Optical coatings are made up of thin film layers, which together create interference that enhances the transmission, or reflection optically manipulated light. How these coatings perform depends on the number of layers, and the thickness of each layer. What is also important is the resultant refractive index difference at the layer interfaces.
The optical coatings most commonly used nowadays are anti-reflection (AR) coatings, high reflective (Mirror) coatings, beam splitter coatings, and filter coatings. The first of these types is seen in most refractive optics, and work to drive up throughput and eliminate ghosting. Mirror coatings, meanwhile, work to boost the reflectance at any single wavelength, or through a predefined range.
Beam splitter coatings are used to split the incoming light beams into several outputs. Filter coatings find use in a large number of industry applications, and basically produce effects such as transmitting, reflecting, absorbing, or attenuating light.
Optical coatings are made out to affect a specific angle and polarization of light. This means that, say, if it were meant for a 0° incidence angle, then it won’t work with a 45° angle of incidence, at least not as well as specified. In the same way, most coatings being designed for light which is randomly polarized, using S-polarized or P-polarized light will diminish the results, sometimes far below what the specifications stated.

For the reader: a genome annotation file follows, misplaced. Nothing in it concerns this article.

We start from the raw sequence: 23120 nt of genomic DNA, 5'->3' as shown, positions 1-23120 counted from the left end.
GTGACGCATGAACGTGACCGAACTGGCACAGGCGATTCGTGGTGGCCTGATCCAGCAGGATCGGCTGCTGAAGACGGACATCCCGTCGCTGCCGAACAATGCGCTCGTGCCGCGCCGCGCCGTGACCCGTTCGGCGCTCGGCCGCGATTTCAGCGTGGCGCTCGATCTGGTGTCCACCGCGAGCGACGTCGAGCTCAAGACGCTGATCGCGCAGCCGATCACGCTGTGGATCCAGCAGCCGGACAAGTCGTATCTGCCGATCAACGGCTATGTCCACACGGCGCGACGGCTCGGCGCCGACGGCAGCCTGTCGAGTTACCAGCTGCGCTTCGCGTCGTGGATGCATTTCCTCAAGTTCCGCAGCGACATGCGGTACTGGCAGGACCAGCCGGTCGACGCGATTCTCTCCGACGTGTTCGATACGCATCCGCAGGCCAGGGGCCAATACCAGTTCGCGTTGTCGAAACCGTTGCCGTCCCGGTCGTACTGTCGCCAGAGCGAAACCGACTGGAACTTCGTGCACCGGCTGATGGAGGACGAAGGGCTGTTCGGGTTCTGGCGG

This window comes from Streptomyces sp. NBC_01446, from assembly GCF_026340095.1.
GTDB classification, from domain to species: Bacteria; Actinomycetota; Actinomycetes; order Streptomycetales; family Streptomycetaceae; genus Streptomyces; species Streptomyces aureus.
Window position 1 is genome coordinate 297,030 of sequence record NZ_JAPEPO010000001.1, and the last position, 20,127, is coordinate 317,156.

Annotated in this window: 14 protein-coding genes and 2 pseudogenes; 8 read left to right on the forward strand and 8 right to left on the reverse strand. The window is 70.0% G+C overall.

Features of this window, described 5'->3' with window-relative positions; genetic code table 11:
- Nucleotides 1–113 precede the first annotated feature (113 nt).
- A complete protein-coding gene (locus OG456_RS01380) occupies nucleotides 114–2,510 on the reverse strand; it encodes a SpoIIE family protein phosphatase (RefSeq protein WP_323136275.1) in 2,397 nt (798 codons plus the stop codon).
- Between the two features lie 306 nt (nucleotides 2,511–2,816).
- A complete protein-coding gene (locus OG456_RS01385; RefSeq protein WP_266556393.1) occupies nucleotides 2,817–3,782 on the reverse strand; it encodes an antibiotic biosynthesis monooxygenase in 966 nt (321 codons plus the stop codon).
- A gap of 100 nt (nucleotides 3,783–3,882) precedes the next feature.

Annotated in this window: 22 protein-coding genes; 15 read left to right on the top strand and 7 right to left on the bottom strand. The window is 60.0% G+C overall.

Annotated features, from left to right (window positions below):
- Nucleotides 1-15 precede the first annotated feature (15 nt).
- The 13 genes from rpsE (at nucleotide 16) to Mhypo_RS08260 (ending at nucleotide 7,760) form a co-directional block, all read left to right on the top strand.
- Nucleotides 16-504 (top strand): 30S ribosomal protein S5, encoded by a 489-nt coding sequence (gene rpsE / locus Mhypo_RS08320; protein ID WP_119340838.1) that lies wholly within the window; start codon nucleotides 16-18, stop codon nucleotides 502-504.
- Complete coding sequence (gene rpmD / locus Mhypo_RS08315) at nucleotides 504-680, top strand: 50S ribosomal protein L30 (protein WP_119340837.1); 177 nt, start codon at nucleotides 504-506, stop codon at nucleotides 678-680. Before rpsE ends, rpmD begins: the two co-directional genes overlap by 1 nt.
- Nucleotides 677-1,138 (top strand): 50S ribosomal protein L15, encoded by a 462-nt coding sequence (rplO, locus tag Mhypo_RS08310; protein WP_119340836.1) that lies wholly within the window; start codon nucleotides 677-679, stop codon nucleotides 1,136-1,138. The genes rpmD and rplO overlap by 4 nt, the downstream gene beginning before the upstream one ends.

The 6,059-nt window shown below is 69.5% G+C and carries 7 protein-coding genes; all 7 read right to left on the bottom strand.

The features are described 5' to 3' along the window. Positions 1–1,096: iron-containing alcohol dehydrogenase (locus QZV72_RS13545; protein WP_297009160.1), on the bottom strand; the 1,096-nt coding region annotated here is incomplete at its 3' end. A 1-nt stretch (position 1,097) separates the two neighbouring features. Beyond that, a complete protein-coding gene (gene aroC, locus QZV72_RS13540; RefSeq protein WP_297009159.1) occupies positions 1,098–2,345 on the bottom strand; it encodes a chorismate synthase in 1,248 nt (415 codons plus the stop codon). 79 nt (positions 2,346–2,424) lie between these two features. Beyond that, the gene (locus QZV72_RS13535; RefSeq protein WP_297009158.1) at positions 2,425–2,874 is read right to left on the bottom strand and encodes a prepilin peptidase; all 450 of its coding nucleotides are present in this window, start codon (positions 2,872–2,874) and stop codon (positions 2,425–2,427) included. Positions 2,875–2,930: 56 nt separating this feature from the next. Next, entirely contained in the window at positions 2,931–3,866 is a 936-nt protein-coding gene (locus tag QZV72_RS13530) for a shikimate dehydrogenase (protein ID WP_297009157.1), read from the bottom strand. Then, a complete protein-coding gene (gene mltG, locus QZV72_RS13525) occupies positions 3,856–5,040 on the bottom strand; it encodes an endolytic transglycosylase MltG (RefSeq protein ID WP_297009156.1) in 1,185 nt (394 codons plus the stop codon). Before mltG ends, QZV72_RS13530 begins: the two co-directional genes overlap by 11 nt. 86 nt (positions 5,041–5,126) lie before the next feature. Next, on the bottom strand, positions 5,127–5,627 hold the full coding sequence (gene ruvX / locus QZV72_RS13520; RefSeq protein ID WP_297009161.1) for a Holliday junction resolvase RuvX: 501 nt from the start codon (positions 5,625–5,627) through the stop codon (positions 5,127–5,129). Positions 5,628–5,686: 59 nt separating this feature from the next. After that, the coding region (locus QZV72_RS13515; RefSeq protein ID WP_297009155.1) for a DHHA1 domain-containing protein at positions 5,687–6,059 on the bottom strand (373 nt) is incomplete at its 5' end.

Optical coatings are manufactured by adding thin layers of dielectric and metallic materials like Ta2O5 and/or Al2O3, typically in QWOT or HWOT specifications. These films are alternately placed among layers of high and low indices of refraction, so as to achieve the desired interference effects.
Coatings dictate how and how much light is reflected and transmitted through optical interference. If you have two beams moving in via coincident paths and with matching phases, the spatially located wave peaks will also match, adding up to produce greater amplitude in the resulting light. However, when these beams are out of phase, the overlay will cause a subtractive effect at all the peaks and bring down the resulting amplitude. These are both interference effects, brought about through the use of the specially coated glass.
That was an overview of how optically coated glass functions. These various effects find use in many industrial applications such as projector glass, building windows, storefront, and museum displays, etc. get in touch with our experts to learn more.